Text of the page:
HHS Awards $1 Billion in Contracts to Speed Cell-Based Vaccine Development

May 11, 2006
Pharmaceutical Technology Editors

ePT--the Electronic Newsletter of Pharmaceutical Technology

The US Department of Health and Human Services (HHS, Washington, DC) will distribute more than $1 billion in contracts to accelerate the development of cell-based production technologies for influenza vaccines.


The US Department of Health and HumanServices (HHS, Washington, DC,  www.hhs.gov) willdistribute more than $1 billion in contracts to accelerate thedevelopment of cell-based production technologies for influenzavaccines. This technique employs cell cultures rather than chicken eggs(as do most vaccine manufacturing techniques) for primary production,which greatly shortens the production time (see Pharmaceutical Technology's April2006 Special Report, "Process Considerations for Cell-Based InfluenzaVaccines").

The funds, which were part of President Bush's $3.3-billion plan toprotect the United States against pandemics, were divided into fivecontracts that will be distributed over the next five years:

  • GlaxoSmithKline (GSK,Philadelphia, PA, www.gsk.com)will receive $274.75 million to carry out clinical programs to supportthe filing of a biologics license application for a cell culture-basedtrivalent seasonal flu vaccine. GSK also will complete Phase II studiesof an H5N1 cell culture-based pandemic influenza vaccine.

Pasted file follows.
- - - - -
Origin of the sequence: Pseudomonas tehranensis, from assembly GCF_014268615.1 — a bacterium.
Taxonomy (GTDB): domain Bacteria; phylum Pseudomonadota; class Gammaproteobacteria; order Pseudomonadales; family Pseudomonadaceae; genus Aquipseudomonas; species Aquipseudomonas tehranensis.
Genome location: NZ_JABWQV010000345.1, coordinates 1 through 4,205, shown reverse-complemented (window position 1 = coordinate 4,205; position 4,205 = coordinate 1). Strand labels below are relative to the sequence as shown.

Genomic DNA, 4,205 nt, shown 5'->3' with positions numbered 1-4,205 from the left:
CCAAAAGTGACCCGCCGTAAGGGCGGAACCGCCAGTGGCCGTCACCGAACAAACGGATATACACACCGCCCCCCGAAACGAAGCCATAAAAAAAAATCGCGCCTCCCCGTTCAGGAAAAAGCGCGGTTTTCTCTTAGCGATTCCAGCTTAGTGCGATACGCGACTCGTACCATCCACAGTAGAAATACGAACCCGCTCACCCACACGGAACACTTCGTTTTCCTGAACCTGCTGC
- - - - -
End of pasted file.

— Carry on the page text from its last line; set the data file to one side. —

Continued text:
• MedImmune (Gaithersburg,MD, www.medimmune.com),maker of the "FluMist" intranasal flu vaccine, was awarded $169.46million to develop a live, attenuated, needle-free flu vaccine usingcell-based technology. The company is currently in Phase III trialswith a cold-adapted trivalent influenza vaccine, a next-generation formof FluMist.

  • HHS committed $220 million to Novartis(East Hanover, NJ, www.novartis.com)to support cell-based vaccine development and facility and equipmentdesign and validation. The company also plans to invest additionalresources into its US vaccine manufacturing facility.

  • DVC LLC, a CSC Company(Frederick, MD, www.dynport.com)will use its $242.5-million award to collaborate with Baxter Healthcare Corporation(Deerfield, IL, www.baxter.com) to develop a cell-culture-derived,split-virus vaccine for seasonal flu and a modified whole-virus vaccineto protect against H5N1 avian flu. DVC will manage the project andclinical trials, and Baxter will manufacture the vaccines and serve asthe FDA license-holder.

  • As part of its $298-million award, Solvay Pharmaceuticals (Marietta,GA, www.solvaypharmaceuticals-us.com)plans to establish a state-of-the-art, cell-based manufacturing facilityin the United States.